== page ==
The Guardian October 11, 2000


Six myths about private schools in Australia

Further revelations that even more of the funding meant for Australia's 
public schools will be diverted into the private sector  $700 million 
over the next four years  has again exposed the Howard Government's 
agenda to decimate public education. This agenda is underpinned by a 
propaganda program denigrating the public system and promoting the 
private.

The Centre for Independent Studies (CIS), a right-wing think tank, recently 
issued a paper entitled The Truth About Private Schools In 
Australia, which is little more than an attack on government schooling.

The only common theme appears to be a defence of the policy directions 
developed by Minister for Education David Kemp. The Australian Council of 
State School Organisations addressed some of the main ideas being used to 
promote and fund private schools at the expense of public education.

Myth 1: Private schools do not drain money from public schools.

This really covers two issues. Private schools receive substantial funding 
from both Commonwealth and State and Territory Governments. Dr Kemp's 
latest figures show that on average, non-government schools receive over 60 
percent of Average Government School Recurrent Expenditure (AGSRC).

Under legislation currently before the Commonwealth Parliament, the highest 
funding category will in some States receive 95 percent of AGSRC. This is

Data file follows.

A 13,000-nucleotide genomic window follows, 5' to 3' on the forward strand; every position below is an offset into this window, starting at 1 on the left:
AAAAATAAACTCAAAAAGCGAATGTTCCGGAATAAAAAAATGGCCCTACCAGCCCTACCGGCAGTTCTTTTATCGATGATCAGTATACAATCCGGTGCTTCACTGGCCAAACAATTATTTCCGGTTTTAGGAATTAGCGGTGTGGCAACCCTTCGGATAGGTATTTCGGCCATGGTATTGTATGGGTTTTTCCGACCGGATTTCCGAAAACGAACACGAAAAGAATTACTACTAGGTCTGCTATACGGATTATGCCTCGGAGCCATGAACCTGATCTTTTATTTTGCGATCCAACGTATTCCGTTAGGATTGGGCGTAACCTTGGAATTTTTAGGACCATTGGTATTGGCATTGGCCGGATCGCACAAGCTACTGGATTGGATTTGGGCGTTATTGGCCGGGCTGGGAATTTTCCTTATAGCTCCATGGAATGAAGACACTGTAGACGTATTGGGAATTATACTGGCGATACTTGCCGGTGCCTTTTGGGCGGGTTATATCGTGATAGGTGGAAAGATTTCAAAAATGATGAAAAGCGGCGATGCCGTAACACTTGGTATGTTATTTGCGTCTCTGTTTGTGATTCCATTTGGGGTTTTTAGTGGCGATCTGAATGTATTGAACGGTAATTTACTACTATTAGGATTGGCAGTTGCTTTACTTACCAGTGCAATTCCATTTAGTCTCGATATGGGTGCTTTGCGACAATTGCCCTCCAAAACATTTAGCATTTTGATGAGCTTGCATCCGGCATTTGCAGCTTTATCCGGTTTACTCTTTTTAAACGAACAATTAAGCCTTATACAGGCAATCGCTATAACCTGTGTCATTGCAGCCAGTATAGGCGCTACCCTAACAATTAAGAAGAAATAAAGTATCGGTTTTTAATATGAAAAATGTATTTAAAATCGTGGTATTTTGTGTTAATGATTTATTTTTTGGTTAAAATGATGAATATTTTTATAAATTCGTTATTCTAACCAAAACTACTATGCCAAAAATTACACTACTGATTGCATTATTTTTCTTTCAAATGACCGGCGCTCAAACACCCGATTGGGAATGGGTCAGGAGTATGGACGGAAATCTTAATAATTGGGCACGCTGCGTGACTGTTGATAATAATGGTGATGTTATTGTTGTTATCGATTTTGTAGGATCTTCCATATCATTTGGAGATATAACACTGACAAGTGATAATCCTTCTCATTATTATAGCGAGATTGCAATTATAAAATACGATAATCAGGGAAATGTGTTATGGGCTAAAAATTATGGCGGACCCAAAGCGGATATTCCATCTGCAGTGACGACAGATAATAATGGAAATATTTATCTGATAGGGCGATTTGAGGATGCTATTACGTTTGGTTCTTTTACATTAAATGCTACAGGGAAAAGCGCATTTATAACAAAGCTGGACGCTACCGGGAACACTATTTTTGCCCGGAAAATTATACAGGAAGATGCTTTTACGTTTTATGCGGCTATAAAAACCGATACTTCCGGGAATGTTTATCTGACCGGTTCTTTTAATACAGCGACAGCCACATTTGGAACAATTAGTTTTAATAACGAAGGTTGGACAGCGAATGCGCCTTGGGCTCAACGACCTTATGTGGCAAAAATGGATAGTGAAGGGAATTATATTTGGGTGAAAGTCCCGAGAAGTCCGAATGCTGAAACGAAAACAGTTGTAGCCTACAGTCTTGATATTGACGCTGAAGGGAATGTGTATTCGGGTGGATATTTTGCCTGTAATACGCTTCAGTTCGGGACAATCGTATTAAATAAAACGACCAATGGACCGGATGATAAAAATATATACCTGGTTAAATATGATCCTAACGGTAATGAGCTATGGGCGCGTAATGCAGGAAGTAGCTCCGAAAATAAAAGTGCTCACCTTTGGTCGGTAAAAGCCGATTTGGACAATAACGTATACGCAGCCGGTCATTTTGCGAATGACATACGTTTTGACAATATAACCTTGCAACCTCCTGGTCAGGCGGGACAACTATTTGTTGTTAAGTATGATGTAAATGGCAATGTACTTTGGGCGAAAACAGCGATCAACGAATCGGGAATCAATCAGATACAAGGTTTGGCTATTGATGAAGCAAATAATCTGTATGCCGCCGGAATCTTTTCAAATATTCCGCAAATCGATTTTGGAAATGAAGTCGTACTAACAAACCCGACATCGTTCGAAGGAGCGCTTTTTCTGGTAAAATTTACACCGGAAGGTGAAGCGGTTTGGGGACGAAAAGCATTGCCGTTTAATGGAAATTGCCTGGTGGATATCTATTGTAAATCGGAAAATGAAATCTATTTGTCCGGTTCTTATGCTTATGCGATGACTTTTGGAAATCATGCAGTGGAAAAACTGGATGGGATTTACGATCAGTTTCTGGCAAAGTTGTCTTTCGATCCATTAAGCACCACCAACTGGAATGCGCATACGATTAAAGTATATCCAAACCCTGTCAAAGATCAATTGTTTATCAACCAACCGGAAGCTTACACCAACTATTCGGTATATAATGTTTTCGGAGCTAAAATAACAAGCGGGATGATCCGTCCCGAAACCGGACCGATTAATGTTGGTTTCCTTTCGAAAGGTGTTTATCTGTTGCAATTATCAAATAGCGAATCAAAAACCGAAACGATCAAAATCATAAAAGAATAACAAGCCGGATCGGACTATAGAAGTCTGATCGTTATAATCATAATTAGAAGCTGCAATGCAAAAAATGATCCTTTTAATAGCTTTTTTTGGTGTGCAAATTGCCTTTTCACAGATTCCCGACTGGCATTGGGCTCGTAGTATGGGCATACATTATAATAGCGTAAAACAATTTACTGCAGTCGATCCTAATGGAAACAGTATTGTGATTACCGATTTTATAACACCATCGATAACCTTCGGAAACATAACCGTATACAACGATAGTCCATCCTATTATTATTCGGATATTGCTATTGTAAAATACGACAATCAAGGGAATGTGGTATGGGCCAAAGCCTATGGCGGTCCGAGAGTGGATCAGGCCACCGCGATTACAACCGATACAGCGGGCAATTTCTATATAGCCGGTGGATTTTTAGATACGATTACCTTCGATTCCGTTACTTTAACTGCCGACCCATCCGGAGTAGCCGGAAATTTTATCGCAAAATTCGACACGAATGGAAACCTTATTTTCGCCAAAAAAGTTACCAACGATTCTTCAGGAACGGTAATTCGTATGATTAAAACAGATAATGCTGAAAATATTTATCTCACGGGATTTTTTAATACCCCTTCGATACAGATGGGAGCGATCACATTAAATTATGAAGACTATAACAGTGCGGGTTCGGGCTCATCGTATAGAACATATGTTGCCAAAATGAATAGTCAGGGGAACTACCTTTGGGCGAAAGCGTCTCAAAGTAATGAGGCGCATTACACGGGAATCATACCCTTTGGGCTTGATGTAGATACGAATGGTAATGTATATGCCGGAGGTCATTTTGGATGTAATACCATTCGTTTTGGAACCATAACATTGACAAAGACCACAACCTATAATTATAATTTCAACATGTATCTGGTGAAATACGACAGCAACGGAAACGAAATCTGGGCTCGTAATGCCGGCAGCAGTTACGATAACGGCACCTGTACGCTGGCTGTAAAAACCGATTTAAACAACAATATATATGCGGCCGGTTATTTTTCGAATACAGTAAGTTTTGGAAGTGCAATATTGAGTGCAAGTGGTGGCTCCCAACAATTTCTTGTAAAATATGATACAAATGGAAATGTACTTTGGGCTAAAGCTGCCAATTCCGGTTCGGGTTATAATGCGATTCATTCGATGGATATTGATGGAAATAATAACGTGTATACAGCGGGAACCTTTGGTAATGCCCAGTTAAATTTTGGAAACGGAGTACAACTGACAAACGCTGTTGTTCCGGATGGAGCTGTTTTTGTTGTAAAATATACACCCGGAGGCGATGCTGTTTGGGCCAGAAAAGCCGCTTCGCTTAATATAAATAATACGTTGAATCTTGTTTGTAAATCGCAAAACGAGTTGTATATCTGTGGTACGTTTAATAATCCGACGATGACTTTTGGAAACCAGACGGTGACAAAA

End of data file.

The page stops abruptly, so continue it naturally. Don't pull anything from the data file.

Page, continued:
all money that could be spent, and arguably might be more socially usefully 
spent, on government schools, which rightly offer a place to all students.

On the Enrolment Benchmark Agreement (EBA), this money does not go directly 
to private schools. However, the EBA has deprived government schools of 
around $60 million from the funding they were entitled to under the 
Commonwealth per capita funding formula.

In this case Dr Kemp is draining money from public schools.

Myth 2: Private schools have spent less per student than public 
schools.

The gap in the CIS figures is quite narrow, and the trend is for 
expenditure in private schools to exceed that for government schools.

Generally, these sorts of figures do not take account of the costs of 
services provided by government agencies to private schools in areas of 
curriculum, centralised examinations and subsidies to transport students 
over large distances to the school of their parents' choice.

In addition, government schools rightly have the obligation to enrol, and 
retain, all students, and that students with the greatest and most costly 
learning needs (students from low socio-economic status backgrounds, 
students of Indigenous origin, students from rural and remote areas and 
students with disabilities) are concentrated in government schools.

Expenditure in government schools ought to be significantly higher.

Government school systems often also provide small rural schools and 
distance education, often at high per capita costs.

Similarly, government school systems need to provide specialised education 
facilities for students with behavioural problems.

Given the high costs of the general service obligations of government 
schools, which do not apply to private schools, the figures in fact show 
that government schools need more funding to enable them to cater for the 
diverse needs of their students and achieve equity in outcomes.

Myth 3: Private schools are not elitist.

The CIS analysis here is fundamentally flawed, since it fails to take 
account of the distinct types of non-government schools. At least two need